• a commitment to community involvement through previous service experience
  • an open and inclusive approach to individuals with differing backgrounds including religion, socioeconomic status, race and ethnicity, nationality, sexual orientation, and other identities

Complete applications are screened, finalists interviewed, and fellows selected by a committee with the intention to award fellowships prior to spring break. Committee decisions are final.


Submission deadline for application materials, including unofficial transcript and recommendation, is February 3, 2015, at 11:59 pm (PST). All documents are time stamped upon receipt. Application materials received after the posted deadline are not accepted.

A complete fellowship application includes the following three components:

1) Application Form

  • list of related academic coursework
  • three relevant work or volunteer/public service experiences
  • three bullets of honors/awards
Personal Statement

The personal statement questions are your opportunity to express why you are interested in this fellowship experience. The selection committee is interested in both your personal and academic reasons for applying to this program. Please ensure that you are thorough and specific in your responses to the questions. Respond to each question separately; each response should be approximately one paragraph (4 to 5 complete sentences) in length.

  • What are your personal motivations for applying for this fellowship?
  • How have you prepared for this particular fellowship?
  • How does this particular fellowship contribute to your academic success at Stanford?
  • What do you feel is your biggest challenge(s) in accomplishing your fellowship goals?
  • How do you measure the success of your personal contribution?
Community Partner Questionnaire

Supervisor from host organization must provide a written response to each of the following questions. When asking for written responses, be sure to indicate that all answers should be approximately one paragraph in length (4 to 5 sentences per paragraph). Cut and paste supervisor's answers in the appropriate section of your application. Supervisor's name and email address should also be included.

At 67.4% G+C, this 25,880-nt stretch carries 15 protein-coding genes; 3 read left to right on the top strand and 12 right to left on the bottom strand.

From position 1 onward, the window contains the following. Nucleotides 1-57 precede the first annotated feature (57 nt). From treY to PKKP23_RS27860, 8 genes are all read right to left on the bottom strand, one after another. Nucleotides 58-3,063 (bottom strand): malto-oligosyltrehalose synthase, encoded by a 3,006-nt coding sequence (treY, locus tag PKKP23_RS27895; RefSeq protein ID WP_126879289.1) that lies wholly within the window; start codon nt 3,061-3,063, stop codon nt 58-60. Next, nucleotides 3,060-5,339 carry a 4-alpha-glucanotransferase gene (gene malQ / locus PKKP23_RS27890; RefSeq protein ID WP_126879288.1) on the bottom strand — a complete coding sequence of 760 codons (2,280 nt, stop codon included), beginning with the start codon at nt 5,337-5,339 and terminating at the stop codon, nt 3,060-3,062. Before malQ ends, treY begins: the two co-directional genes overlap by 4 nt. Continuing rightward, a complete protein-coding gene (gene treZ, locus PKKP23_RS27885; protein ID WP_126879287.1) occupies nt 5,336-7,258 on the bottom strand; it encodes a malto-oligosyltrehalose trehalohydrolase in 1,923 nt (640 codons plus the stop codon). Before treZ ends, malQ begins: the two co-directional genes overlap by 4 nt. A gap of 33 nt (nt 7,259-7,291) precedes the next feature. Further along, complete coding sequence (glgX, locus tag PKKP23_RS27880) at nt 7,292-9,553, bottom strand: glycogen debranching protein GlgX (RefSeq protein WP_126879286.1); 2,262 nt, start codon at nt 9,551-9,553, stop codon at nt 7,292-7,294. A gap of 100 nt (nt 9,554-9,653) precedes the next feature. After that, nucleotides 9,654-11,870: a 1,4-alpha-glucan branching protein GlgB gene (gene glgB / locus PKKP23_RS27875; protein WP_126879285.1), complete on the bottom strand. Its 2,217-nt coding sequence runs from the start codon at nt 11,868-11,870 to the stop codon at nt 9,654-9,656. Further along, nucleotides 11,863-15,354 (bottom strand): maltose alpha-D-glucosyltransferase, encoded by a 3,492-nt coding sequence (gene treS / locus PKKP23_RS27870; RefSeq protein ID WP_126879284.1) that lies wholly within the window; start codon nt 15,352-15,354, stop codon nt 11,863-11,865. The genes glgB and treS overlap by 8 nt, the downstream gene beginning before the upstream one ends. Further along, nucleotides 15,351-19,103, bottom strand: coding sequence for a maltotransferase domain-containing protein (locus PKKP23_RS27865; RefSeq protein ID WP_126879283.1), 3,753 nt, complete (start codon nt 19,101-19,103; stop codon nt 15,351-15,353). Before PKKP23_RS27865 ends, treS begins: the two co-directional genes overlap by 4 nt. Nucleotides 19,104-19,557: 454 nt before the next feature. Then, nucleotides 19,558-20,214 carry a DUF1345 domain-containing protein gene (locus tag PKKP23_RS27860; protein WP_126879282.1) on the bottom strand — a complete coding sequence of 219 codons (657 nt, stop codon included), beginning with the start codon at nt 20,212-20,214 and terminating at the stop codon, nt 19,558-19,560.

• Please provide general information about your organization, including its mission, when the organization was founded, and current number of staff.
  • Please outline the job/project description. What tasks and responsibilities do you foresee offering this student during his/her fellowship? What goals does your organization hope to accomplish with the assistance of this fellow?
  • Please indicate the requisite skills necessary for serving in this fellowship.
  • How has your organization identified systemic problems and developed a strategy to offer solutions versus providing services that perpetuate a state of need?
Supplemental Questions
  • How do you describe your religious or spiritual practice(s), if any? Note: This program provides a forum for students from any religious tradition—including those who claim no religious affiliation, agnostics, and atheists—to examine, question, explore, and express the connections between spirituality and social change (150 words maximum).
  • How do you relate to people with religious or spiritual commitments substantially different from your own (150 words maximum)?

2) Recommendation

Provide Stanford faculty/staff recommender with detailed information about the fellowship(s) for which you are applying.

3) Transcript

Please submit an unofficial transcript via Stanford Axess.

  • Go to the Student Center tab from the Axess home page.
  • Click on "My Academics."
  • Click on “View my unofficial transcripts.”
  • In the drop down menu marked as “Career” select “undergraduate.”
  • Click the green button “View Report.”
  • Save pdf file with your name and email to .

Contact Information

For more information, contact .